Our last frost date is around April 21; about the same as yours. The Gulf Stream which warms Ireland…..passes just close enough to Nova Scotia!

  29. StreetMachine18 on November 6, 2021 at 11:01 am

    Love how you move around the garden and change camera angles when you talk. It makes your videos stand out!

  30. Isaac Frerichs on November 6, 2021 at 11:03 am

    I’ve missed your videos. You’ve been quiet lately.

  31. Myst Void on November 6, 2021 at 11:04 am

    I am in zone 6a, (Norway) but there are many plants I see you grow that would fail here because of the summer temperature. I have a tiny garden, so no room for a greenhouse – but now I see one can get a small one to place on raised beds. Maybe next year my dream of fresh tomato will come true. Thanks for your videos, they are so inspiring. Oscar too πŸ™‚

  32. Dayna In Hawaii on November 6, 2021 at 11:05 am

    Thanks, this helped me understand my hardiness zone better (I think we’re 11a or 11b) Growing food here has many challenges, but at least we can grow year round!

  33. charlie zicolillo on November 6, 2021 at 11:05 am

    Hi Patrick the map has me in zone 7b. Iam in Brooklyn,NY.

  34. Walker_Hinlle Dolce on November 6, 2021 at 11:06 am

    Thanks for you upload this video very much!!! but could you pls tell us which we could find exactly information of PLANT hardiness zone?

  35. Isaac Frerichs on November 6, 2021 at 11:08 am

    Question: I remember watching an an earlier video of yours where I think you planted seeds in cups and placed the cups in a pan and watered the pan. Is this correct and if so, did you put holes in her bottom of the cups or on the sides? Is water able to pass under the cups if the wholes are directly on the bottom of the cups?

  36. Shaggy2061 on November 6, 2021 at 11:09 am

    So true that it does have shortcomings. Living in Phoenix area we have learned to almost ignore the USDA .We have to really manage our micro-climates more than anything to get great growth.. But still the biggest killer here is the winter cold we have several below freezing nights in the winter

  37. Pacific Permaculture on November 6, 2021 at 11:10 am

    Thanks for the info,great video ! !

  38. Telin Strong on November 6, 2021 at 11:11 am

    have you done a video on what plants can grow in unfinished compost if so will you please give me a link

  39. Huw Richards on November 6, 2021 at 11:12 am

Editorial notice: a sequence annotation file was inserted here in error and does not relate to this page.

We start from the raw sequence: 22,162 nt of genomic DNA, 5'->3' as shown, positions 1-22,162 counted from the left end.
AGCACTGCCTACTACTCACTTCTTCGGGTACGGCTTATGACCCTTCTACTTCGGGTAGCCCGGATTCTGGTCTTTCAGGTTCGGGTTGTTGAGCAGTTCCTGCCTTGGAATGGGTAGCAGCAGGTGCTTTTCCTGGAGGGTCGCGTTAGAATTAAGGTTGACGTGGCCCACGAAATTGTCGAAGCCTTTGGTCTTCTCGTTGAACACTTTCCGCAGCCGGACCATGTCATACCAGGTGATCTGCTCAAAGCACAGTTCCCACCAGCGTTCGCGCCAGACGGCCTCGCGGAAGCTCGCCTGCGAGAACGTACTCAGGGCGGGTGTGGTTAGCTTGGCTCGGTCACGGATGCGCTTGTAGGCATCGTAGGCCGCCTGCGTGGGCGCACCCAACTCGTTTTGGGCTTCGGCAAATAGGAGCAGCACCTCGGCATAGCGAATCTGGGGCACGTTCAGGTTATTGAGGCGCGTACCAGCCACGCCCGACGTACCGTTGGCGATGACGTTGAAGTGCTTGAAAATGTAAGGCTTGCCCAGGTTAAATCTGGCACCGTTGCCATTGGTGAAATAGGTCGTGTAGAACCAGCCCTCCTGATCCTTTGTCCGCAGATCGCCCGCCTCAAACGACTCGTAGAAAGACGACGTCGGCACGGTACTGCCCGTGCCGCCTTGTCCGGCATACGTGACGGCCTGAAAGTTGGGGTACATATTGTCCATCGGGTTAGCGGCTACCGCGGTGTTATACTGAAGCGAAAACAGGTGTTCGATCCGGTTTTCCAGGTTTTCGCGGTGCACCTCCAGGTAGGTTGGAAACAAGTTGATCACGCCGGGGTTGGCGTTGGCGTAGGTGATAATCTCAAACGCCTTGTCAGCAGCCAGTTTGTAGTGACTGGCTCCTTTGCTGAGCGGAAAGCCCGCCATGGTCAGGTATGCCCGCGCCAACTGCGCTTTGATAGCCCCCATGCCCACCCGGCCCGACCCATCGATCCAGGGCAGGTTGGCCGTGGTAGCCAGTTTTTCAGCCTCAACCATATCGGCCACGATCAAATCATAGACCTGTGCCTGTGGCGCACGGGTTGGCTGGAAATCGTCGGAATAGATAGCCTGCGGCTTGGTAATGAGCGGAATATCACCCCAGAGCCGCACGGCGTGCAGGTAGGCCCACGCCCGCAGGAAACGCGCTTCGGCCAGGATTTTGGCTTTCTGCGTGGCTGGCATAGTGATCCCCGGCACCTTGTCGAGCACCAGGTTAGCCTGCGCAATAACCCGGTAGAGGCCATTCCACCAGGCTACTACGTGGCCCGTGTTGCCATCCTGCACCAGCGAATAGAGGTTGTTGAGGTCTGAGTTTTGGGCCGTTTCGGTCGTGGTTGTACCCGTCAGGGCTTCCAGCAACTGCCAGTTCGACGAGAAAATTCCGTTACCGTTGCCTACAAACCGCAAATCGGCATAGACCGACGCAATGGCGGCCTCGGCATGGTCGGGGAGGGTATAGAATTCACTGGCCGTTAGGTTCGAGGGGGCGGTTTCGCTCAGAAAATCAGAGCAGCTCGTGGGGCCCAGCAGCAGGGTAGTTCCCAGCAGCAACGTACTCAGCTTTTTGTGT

Great insight into the USDA plant hardiness zone! I think raising the issues about not including frost dates and summer temperatures etc was very important! by the way your garden looks like a mini food forest, amazing work!

  40. wolco003 on November 6, 2021 at 11:14 am

    10a Woot Woot! Expensive soil!

  41. Monica Valentine on November 6, 2021 at 11:17 am

    A cat? Instant subscription πŸ˜‚ for real wanna walk around this garden though…
    also, I’ve read into some permaculture literature & some follow β€˜biological time/biotime ’ for their local regions to determine crop planting times, kind of a cool idea I’ve been trying to start practicing!

  42. Gordon Booth on November 6, 2021 at 11:20 am

    Eat Local! Close as you can get….. even wear’s wisdom. Thanks

  43. Little Cougar on November 6, 2021 at 11:21 am

    Great video and your "forest" is looking extremely wonderful. Also, thank you for the cameo with Oscar.

  44. SurfinScientist on November 6, 2021 at 11:21 am

    Again a well-researched video. Compliments!

    BTW, you have reached 100K subscribers, haven’t you? Congrats!

  45. Jenex05 on November 6, 2021 at 11:22 am

    I’m the opposite to you, I don’t do well in the cold. July is our coldest month in sub tropical queensland, Australia but this year we are experiencing a couple of weeks of 24 degrees C, the hottest weather we have had in winter for 24 years. Been beautiful days but cold nights and morning, make you wonder, how hot is summer going to be this year. Was very hot last year, not worth planting much, plants drop their flowers when it too hot.

  46. omfug on November 6, 2021 at 11:25 am

    100K viewers–>congrats Patrick!

  47. Tina Hart on November 6, 2021 at 11:26 am

    Thank you Patrick another great video, that must have been quite a bit of work to do all that. I did not know there was a chart for U.K. Zones so was really interested to see that. A great video! Well done πŸ˜ŽπŸŒ±πŸ‘πŸ»

  48. ncooty on November 6, 2021 at 11:27 am

    You can also access global agro-ecological zone maps from

  49. Barry Weigle on November 6, 2021 at 11:29 am

    Perfect info
    Thank You

  50. David Sharrow on November 6, 2021 at 11:30 am

    Great information. One other factor that affects production for perennial fruits is the number of chill hours. A lot of fruits that grow in your zone won’t fruit in higher zones due to a lack of hours under 40 degrees Fahrenheit.

Leave a Comment